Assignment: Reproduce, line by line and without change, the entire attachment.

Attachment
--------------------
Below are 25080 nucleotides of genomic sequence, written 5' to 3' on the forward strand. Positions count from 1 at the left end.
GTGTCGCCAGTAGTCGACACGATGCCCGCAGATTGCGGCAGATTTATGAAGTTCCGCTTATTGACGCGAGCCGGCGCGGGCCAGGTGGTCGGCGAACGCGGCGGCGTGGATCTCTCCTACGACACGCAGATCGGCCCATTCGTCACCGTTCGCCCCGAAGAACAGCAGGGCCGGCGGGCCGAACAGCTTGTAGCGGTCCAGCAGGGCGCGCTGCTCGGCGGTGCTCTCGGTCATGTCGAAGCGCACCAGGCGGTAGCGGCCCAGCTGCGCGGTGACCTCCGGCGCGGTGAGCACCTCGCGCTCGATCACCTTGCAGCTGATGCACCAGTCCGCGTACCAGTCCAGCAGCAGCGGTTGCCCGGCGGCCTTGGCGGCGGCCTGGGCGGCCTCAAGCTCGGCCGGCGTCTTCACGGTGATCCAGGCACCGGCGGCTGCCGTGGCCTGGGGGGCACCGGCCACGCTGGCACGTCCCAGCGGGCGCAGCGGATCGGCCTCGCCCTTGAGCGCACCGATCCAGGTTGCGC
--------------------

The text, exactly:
Below are 25080 nucleotides of genomic sequence, written 5' to 3' on the forward strand. Positions count from 1 at the left end.
GTGTCGCCAGTAGTCGACACGATGCCCGCAGATTGCGGCAGATTTATGAAGTTCCGCTTATTGACGCGAGCCGGCGCGGGCCAGGTGGTCGGCGAACGCGGCGGCGTGGATCTCTCCTACGACACGCAGATCGGCCCATTCGTCACCGTTCGCCCCGAAGAACAGCAGGGCCGGCGGGCCGAACAGCTTGTAGCGGTCCAGCAGGGCGCGCTGCTCGGCGGTGCTCTCGGTCATGTCGAAGCGCACCAGGCGGTAGCGGCCCAGCTGCGCGGTGACCTCCGGCGCGGTGAGCACCTCGCGCTCGATCACCTTGCAGCTGATGCACCAGTCCGCGTACCAGTCCAGCAGCAGCGGTTGCCCGGCGGCCTTGGCGGCGGCCTGGGCGGCCTCAAGCTCGGCCGGCGTCTTCACGGTGATCCAGGCACCGGCGGCTGCCGTGGCCTGGGGGGCACCGGCCACGCTGGCACGTCCCAGCGGGCGCAGCGGATCGGCCTCGCCCTTGAGCGCACCGATCCAGGTTGCGC